In the third (and final) version of our thought experiment, we’re going to add a few “dilithium” crystals to Shirley’s engines so she can crank her speed up to exactly 299,999 kilometers per second, just one kilometer below the speed of light. By now, you’re familiar with the drill. At the exact instant Shirley passes over you, as you lie motionless on the ground, George will flick his searchlight on and off. Both you and George will measure the time for the light pulse to travel up and down Shirley’s shaft. You’ll record your times, and repeat the exercise over and over, until you both get a stable average. Luckily, your stopwatches are smart, so they help by automatically subtracting your brain processing time, and in addition, your stopwatch automatically subtracts the time for the pulse to travel from Shirley’s transparent floor back to your eyes.
Last week, when Shirley was going “only” 150,000 kilometers a second, your stopwatch registered about three tenths of a second more for the light pulse to complete its journey than George’s. Today, with Shirley moving almost twice as fast (and as some owls guessed last week), a perfectly reasonable conjecture would be that the delay is going to be about twice as big, or just over 0.6 seconds. Consequently, when you and George start the first measurement, you go in still expecting to see the light pulse only a little later than he does.
But, that doesn’t happen! You don’t see the flash after 2.6 seconds. You don’t see it after twenty-six seconds. You don’t even see it after two hundred and fifty seconds! As the time keeps mounting, you start to panic, worried that you’ve somehow missed the flash and spoiled the experiment. Just as you’re ready to call the whole thing quits, lo and behold, you finally do see it! Breathlessly, you look down at the time as measured on your stopwatch, and see seven hundred and seventy-five seconds have passed. Almost 13 minutes!
13 minutes? For the first time since you started this whole crazy time measurement gig, you have serious trouble believing the outcome of your own experiment. How can a two second event take 13 minutes? Your sense of disbelief persists as you and George perform the measurement again and again, only to confirm: two seconds for him; hundreds of seconds for you.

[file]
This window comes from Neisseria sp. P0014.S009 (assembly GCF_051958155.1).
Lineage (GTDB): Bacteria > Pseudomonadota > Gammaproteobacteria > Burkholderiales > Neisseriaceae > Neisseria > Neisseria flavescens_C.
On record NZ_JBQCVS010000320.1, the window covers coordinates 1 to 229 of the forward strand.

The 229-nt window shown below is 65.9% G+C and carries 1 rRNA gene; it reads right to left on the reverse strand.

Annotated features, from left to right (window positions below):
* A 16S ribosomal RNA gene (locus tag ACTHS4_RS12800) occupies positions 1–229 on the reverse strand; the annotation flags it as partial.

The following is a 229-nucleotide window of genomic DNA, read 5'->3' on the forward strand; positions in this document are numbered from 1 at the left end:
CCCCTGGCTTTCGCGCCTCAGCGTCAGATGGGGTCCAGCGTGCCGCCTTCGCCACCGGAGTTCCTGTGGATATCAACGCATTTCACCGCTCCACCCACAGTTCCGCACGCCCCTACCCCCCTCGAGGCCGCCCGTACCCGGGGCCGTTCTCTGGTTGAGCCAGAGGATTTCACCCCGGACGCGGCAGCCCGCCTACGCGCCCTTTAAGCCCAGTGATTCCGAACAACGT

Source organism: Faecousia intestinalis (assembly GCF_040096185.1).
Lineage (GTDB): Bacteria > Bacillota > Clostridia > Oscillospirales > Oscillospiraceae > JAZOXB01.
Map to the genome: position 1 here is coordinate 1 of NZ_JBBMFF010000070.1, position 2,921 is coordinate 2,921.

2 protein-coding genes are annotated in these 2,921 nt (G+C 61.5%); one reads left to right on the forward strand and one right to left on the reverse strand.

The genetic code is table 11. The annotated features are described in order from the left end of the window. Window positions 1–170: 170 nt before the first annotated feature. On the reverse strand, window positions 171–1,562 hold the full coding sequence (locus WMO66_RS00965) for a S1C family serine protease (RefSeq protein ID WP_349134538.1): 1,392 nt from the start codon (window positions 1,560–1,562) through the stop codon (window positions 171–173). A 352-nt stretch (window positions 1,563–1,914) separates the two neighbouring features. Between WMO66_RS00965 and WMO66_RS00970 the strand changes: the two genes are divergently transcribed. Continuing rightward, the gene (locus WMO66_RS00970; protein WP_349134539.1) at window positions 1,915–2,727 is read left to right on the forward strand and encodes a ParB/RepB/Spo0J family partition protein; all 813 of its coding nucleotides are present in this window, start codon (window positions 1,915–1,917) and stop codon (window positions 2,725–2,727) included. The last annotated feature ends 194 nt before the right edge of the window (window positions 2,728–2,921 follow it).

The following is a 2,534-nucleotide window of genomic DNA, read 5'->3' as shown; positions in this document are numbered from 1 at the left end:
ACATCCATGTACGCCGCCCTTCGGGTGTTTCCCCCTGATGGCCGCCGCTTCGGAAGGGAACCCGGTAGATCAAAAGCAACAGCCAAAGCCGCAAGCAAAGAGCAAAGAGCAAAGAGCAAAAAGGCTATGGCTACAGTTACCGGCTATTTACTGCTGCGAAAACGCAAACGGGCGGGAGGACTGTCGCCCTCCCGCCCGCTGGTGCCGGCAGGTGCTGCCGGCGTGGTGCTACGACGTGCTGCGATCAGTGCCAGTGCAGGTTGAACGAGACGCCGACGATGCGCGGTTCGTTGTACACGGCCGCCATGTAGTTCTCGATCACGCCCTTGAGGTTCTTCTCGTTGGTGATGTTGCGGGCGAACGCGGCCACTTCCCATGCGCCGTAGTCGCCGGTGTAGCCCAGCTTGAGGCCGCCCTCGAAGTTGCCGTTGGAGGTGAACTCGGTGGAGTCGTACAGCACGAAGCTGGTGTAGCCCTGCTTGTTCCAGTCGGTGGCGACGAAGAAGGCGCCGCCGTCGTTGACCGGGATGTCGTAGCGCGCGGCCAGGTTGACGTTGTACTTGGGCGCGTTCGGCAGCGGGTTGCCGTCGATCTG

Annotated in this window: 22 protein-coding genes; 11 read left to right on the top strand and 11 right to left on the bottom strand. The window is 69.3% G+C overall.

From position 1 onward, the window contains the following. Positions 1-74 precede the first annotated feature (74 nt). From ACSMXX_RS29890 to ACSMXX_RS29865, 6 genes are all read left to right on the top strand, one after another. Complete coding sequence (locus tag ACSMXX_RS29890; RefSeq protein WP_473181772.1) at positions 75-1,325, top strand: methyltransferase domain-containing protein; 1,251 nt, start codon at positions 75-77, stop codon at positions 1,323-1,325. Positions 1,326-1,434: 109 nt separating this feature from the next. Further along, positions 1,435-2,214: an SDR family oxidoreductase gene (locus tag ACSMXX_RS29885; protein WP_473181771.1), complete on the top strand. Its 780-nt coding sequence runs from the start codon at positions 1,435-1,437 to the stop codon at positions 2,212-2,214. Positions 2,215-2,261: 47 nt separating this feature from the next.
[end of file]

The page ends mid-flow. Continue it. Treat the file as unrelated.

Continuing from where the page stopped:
To make sense of this result, we have to go back to – where else – Pythagoras. In the one second it takes the light flash to go from the searchlight to Shirley’s mirrored ceiling, in George’s world, Shirley has been racing away along a line stretching off to your right at 299,999 kilometers per second. Geometrically, after one second Shirley’s movement has created a Line B that’s 299,999 kilometers long. Eager to find out how much distance 299,999 kilometers adds to the length of the all-important Line A, the line that traces out the path the light pulse takes from your perspective, you frantically crunch through the familiar Pythagorean calculations. I’ll spare you the numerical details: Line A turns out to be 424,263 kilometers long (a full 124,263 kilometers longer than Line C, which is the path the light pulse takes for George). The resulting triangle is shown below.
After one second of George’s time, his light pulse has reached the ceiling, and is about to start the journey back. After one second of your time, the light pulse has also covered 300,000 kilometers (light travels at the same speed for everybody), but since it has to travel up the diagonal of the right-angle triangle, it has 124,263 extra kilometers to go before it reaches the ceiling.
That’s a lot of extra distance, owls. It’s about 10 times the diameter of the Earth. Even traveling at 300,000 kilometers per second, 124,263 kilometers is going to take the pulse a little less than half a second - 0 .414 seconds to be exact - to traverse. In 0.414 seconds, though, Shirley, zipping along at a constant 299,999 kilometers per second, extends Line B by an additional 124,262 kilometers (0.414 times 299,999). By the Pythagorean theorem, that, in turn, lengthens Line A by a further 95,000 kilometers or so.
Just like in last week’s example, successive cycles of space/time creation have commenced. The extra time needed for your light pulse to cover that additional 95,000 kilometers is about 0.317 seconds. But in 0.317 seconds, Shirley moves 80,000 kilometers further away. And, of course, the same movement is happening while the light pulse is traveling back down Shirley’s shaft, stretching Line B for the mirror-image triangle by the same amount. These numbers are big, so it’s already clear that the time you measure for the light flash to reach Shirley’s floor will be larger - quite a bit larger – than last week, when Shirley was traveling at half the speed of light. Still, just like last week, these numbers are shrinking rapidly. You would be forgiven for thinking that the cycles would quickly shrink to insignificance.